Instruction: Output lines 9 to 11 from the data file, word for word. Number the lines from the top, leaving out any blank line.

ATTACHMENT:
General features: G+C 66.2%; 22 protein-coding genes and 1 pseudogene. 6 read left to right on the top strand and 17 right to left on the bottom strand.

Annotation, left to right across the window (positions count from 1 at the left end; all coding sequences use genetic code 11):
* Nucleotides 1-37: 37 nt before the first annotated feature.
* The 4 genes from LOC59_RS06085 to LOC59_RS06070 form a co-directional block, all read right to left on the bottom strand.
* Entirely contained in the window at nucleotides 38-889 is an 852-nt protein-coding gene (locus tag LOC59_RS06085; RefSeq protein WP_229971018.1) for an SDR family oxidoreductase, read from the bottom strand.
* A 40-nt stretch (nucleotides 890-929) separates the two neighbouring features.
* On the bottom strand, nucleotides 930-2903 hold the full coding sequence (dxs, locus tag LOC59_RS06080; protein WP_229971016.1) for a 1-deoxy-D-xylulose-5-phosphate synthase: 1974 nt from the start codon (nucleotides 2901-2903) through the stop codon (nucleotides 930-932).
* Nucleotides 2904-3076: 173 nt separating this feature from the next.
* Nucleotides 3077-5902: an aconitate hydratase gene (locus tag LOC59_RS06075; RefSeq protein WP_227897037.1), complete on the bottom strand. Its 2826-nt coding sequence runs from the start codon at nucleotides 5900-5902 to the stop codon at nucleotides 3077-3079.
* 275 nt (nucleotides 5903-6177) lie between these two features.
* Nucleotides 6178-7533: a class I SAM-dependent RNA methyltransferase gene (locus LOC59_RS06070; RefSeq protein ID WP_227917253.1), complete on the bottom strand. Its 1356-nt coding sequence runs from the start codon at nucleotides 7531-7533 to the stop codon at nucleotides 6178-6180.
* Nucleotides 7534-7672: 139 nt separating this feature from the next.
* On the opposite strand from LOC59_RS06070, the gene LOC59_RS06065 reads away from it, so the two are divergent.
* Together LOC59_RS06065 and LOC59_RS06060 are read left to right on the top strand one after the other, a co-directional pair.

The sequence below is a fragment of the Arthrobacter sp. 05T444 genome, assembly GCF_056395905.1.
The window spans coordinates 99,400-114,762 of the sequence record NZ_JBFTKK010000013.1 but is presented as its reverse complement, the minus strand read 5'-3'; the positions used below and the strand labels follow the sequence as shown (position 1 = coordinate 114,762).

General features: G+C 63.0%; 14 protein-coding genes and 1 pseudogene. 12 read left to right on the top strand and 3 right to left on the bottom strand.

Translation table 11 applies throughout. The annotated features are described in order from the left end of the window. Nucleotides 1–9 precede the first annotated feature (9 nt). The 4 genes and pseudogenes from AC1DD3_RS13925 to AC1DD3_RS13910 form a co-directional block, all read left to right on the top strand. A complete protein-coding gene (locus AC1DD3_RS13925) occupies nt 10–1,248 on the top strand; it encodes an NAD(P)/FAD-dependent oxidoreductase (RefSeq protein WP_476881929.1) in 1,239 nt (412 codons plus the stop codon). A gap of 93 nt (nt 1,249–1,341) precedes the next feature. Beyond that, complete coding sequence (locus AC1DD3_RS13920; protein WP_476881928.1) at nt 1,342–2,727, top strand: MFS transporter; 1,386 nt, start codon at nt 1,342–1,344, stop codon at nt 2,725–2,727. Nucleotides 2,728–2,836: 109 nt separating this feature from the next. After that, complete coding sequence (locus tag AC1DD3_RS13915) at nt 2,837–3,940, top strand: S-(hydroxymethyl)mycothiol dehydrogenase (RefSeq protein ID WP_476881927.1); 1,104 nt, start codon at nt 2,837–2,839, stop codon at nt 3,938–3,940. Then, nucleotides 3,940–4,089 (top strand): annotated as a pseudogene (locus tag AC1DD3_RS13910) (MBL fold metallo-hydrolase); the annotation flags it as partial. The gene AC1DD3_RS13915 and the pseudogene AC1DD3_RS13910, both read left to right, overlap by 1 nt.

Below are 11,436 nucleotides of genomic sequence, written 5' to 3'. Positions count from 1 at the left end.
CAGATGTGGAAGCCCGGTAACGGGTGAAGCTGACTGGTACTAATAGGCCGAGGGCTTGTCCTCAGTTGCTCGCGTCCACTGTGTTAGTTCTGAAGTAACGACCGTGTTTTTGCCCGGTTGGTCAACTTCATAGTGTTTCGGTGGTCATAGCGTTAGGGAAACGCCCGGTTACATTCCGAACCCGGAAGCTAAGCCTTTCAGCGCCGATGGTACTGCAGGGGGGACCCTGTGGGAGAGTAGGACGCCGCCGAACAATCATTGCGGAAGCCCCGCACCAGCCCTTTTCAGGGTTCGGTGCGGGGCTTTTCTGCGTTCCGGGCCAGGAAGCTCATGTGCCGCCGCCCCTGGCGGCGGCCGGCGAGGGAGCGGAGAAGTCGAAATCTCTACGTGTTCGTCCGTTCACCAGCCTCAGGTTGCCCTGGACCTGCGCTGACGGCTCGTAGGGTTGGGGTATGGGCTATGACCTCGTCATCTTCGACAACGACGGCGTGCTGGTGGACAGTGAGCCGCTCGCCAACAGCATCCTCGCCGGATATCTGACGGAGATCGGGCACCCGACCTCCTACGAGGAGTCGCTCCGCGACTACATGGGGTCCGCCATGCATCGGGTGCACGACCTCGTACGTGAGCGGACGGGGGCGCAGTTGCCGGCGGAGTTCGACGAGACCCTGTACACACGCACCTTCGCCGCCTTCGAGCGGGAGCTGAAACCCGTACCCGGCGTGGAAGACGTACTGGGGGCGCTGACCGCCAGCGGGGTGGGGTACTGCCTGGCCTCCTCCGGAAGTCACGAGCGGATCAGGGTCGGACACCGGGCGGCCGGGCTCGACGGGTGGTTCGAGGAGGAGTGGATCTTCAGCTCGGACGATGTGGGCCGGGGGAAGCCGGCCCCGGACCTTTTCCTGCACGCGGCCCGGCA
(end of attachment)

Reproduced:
* Nucleotides 3077-5902: an aconitate hydratase gene (locus tag LOC59_RS06075; RefSeq protein WP_227897037.1), complete on the bottom strand. Its 2826-nt coding sequence runs from the start codon at nucleotides 5900-5902 to the stop codon at nucleotides 3077-3079.
* 275 nt (nucleotides 5903-6177) lie between these two features.
* Nucleotides 6178-7533: a class I SAM-dependent RNA methyltransferase gene (locus LOC59_RS06070; RefSeq protein ID WP_227917253.1), complete on the bottom strand. Its 1356-nt coding sequence runs from the start codon at nucleotides 7531-7533 to the stop codon at nucleotides 6178-6180.